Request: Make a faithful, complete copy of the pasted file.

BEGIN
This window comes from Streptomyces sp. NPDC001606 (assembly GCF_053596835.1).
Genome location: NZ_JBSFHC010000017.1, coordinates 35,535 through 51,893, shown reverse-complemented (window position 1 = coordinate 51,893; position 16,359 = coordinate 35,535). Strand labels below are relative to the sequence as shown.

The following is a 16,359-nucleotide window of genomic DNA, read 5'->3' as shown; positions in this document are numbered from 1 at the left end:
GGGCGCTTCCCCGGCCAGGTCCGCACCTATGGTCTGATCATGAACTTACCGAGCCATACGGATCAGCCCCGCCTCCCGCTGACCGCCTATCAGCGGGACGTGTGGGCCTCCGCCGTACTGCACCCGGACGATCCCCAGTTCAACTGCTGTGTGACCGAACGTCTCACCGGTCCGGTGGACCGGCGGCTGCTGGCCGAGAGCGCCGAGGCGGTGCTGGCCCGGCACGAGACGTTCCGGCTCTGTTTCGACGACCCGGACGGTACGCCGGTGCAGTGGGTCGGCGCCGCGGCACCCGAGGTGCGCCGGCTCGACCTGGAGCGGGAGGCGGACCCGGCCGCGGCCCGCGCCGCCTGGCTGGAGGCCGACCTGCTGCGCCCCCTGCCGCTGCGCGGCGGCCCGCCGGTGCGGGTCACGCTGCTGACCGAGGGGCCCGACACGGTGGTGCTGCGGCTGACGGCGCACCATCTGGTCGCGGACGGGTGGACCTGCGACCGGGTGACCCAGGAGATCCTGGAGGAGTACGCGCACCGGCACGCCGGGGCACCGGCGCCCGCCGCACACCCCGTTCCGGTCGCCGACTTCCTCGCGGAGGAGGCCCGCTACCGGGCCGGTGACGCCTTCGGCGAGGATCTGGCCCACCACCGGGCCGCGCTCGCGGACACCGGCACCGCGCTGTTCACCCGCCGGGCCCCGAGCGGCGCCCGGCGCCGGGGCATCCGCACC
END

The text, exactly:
This window comes from Streptomyces sp. NPDC001606 (assembly GCF_053596835.1).
Genome location: NZ_JBSFHC010000017.1, coordinates 35,535 through 51,893, shown reverse-complemented (window position 1 = coordinate 51,893; position 16,359 = coordinate 35,535). Strand labels below are relative to the sequence as shown.

The following is a 16,359-nucleotide window of genomic DNA, read 5'->3' as shown; positions in this document are numbered from 1 at the left end:
GGGCGCTTCCCCGGCCAGGTCCGCACCTATGGTCTGATCATGAACTTACCGAGCCATACGGATCAGCCCCGCCTCCCGCTGACCGCCTATCAGCGGGACGTGTGGGCCTCCGCCGTACTGCACCCGGACGATCCCCAGTTCAACTGCTGTGTGACCGAACGTCTCACCGGTCCGGTGGACCGGCGGCTGCTGGCCGAGAGCGCCGAGGCGGTGCTGGCCCGGCACGAGACGTTCCGGCTCTGTTTCGACGACCCGGACGGTACGCCGGTGCAGTGGGTCGGCGCCGCGGCACCCGAGGTGCGCCGGCTCGACCTGGAGCGGGAGGCGGACCCGGCCGCGGCCCGCGCCGCCTGGCTGGAGGCCGACCTGCTGCGCCCCCTGCCGCTGCGCGGCGGCCCGCCGGTGCGGGTCACGCTGCTGACCGAGGGGCCCGACACGGTGGTGCTGCGGCTGACGGCGCACCATCTGGTCGCGGACGGGTGGACCTGCGACCGGGTGACCCAGGAGATCCTGGAGGAGTACGCGCACCGGCACGCCGGGGCACCGGCGCCCGCCGCACACCCCGTTCCGGTCGCCGACTTCCTCGCGGAGGAGGCCCGCTACCGGGCCGGTGACGCCTTCGGCGAGGATCTGGCCCACCACCGGGCCGCGCTCGCGGACACCGGCACCGCGCTGTTCACCCGCCGGGCCCCGAGCGGCGCCCGGCGCCGGGGCATCCGCACC